The Effects of Sleep on Performance and Recovery

June 21, 2019

     In a study recently performed by the CDC, more than one third of Americans are consistently getting less than the minimum recommended 7 hours of sleep per night. According to this study, lack of sleep is associated with an increased risk of developing chronic conditions such as obesity, diabetes, high blood pressure, heart disease, stroke, and frequent mental distress. Less than optimal sleep duration and quality is also associated with impaired athletic performance and recovery.

 

      Athletic performance and recovery are especially important to me as a student physical therapist and a strength and conditioning coach. Studies have shown that athletes that do not get the recommended amount of sleep have decreased motivation to exercise, and a faster time to exhaustion compared to athletes that did get adequate sleep. A study done on male college athletes revealed that just one night of sleep deprivation leads to significantly decreased reaction time the following day. In most sports having a faster reaction time than your opponent will give you a massive advantage. Being sleep deprived is also associated with cognitive dysfunction and mood swings that could be detrimental to an athlete’s performance.

 

     In sleep deprived humans it has been shown that while the stress hormone cortisol is increased,

testosterone and insulin-like growth factor 1 are decreased. This creates an environment that is favorable for protein breakdown, which is the opposite of what athletes want when trying to build muscle.

     

 

 

 

 

     Most people should get between 7 and 9 hours of sleep a night. If you are not getting this much sleep, or if you want to improve the quality of your sleep, follow these tips:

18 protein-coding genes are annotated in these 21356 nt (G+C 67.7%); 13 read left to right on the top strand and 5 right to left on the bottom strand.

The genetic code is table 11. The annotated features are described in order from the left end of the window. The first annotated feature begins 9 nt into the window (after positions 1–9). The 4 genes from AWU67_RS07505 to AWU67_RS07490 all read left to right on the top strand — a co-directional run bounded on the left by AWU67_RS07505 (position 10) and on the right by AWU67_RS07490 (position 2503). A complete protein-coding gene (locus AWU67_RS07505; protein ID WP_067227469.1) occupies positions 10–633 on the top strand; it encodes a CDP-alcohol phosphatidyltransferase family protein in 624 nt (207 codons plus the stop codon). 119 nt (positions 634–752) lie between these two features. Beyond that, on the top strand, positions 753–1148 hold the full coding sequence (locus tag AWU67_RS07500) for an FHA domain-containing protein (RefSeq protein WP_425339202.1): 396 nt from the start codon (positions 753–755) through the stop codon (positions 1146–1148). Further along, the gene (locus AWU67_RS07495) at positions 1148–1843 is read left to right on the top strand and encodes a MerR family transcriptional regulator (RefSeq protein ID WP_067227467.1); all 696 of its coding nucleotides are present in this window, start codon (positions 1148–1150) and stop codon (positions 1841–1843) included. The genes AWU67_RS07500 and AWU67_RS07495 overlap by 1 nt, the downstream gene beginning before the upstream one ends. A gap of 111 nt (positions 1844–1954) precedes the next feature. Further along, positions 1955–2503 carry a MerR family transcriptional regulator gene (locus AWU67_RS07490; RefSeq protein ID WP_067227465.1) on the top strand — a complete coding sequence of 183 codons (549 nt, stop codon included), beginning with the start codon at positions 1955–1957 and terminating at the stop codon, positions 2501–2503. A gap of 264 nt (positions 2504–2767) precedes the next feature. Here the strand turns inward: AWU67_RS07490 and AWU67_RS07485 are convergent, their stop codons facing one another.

1. Keep a consistent schedule of falling asleep and waking up - even on the weekends.

  2. Limit screen time 90 minutes before bed, as light from screens can impair natural melatonin release.

  3. Do not consume any caffeine within 8 hours of bed time.

  4. Limit all light in your room at night by using black out curtains and sleep masks.

  5. Do not consume alcohol before bed as it will reduce the amount of restful REM sleep you are able to achieve.

  6. If you didn’t listen to tip #2 and are using devices before bed, wear blue light blocking lenses like these.

 

Sources:

  1. https://www.cdc.gov/media/releases/2016/p0215-enough-sleep.html

  2. https://www-sciencedirect-com.ezproxy.utica.edu/science/article/pii/S1087079214001233

  3. https://www.ncbi.nlm.nih.gov/pmc/articles/PMC3307962/

  4. https://www.ncbi.nlm.nih.gov/pubmed/21550729

     

     

     

     

     

     

     

     

     

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